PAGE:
The last criterion, the computation time, also depends on the complexity of the model but not necessarily on the number of parameters. The GMAKr model requires the smallest number of mathematical operations, followed by the GMMr model. The most complicated model is the CKMMr model. The average evaluation time over 100,000 repeats with randomly chosen parameters is 49 ms for the GMAKr model, 101 ms for the GMMr model and 151 ms for the CKMMr model. For hardware details see the Hardware Configuration section.

In order to take the effects of random fluctuations into account, one has to use stochastic models of the chemical reaction system. However, the most general approach, the chemical master equation [67], can hardly be solved numerically for larger systems [20]. Taking the number of parameters (criterion 2) and the computational costs (criterion 3) into account, the Langevin model is the most suitable formalism to consider the effects of random fluctuations while still providing an acceptable performance. Since the model can be stated in a way that allows it to be integrated with standard solvers for ordinary differential equations, the computational costs are of the same order of magnitude as the solution of the GMAKr model. However, care must be taken with respect to justification of the underlying simplifying assumptions [10]. The stochastic model equations of the biological system under consideration show no qualitatively different behavior in comparison to the deterministic model. The main reasons for this observation are found in the rather large molecule populations and the absence of points of instability in the allowed phase-space region.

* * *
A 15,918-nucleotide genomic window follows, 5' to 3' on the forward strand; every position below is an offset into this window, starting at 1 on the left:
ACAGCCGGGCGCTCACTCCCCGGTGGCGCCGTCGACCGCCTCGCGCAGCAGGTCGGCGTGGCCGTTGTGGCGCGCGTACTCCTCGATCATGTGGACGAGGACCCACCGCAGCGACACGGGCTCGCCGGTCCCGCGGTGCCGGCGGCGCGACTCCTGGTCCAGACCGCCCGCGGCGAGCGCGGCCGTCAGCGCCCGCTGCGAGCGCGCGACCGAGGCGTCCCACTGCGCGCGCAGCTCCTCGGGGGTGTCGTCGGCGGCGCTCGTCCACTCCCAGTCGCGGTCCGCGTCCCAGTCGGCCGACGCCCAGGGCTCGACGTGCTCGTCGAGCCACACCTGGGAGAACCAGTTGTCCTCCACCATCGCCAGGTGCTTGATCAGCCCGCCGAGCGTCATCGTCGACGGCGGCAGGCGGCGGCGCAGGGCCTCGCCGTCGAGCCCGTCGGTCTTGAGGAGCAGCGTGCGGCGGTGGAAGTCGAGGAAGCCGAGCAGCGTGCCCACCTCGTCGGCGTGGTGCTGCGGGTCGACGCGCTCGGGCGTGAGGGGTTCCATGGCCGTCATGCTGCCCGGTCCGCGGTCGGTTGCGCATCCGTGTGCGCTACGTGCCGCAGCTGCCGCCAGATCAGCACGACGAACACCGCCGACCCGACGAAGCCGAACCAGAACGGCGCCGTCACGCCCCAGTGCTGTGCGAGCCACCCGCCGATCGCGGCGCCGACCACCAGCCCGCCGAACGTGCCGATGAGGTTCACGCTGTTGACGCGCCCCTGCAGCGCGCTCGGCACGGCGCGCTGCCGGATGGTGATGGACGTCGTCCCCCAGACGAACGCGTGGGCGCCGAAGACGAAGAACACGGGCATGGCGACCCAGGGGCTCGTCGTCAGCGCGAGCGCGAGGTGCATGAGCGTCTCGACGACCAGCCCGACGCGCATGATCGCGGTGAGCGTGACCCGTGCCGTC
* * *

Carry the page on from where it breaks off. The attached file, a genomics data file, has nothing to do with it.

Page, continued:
### Parameter space analysis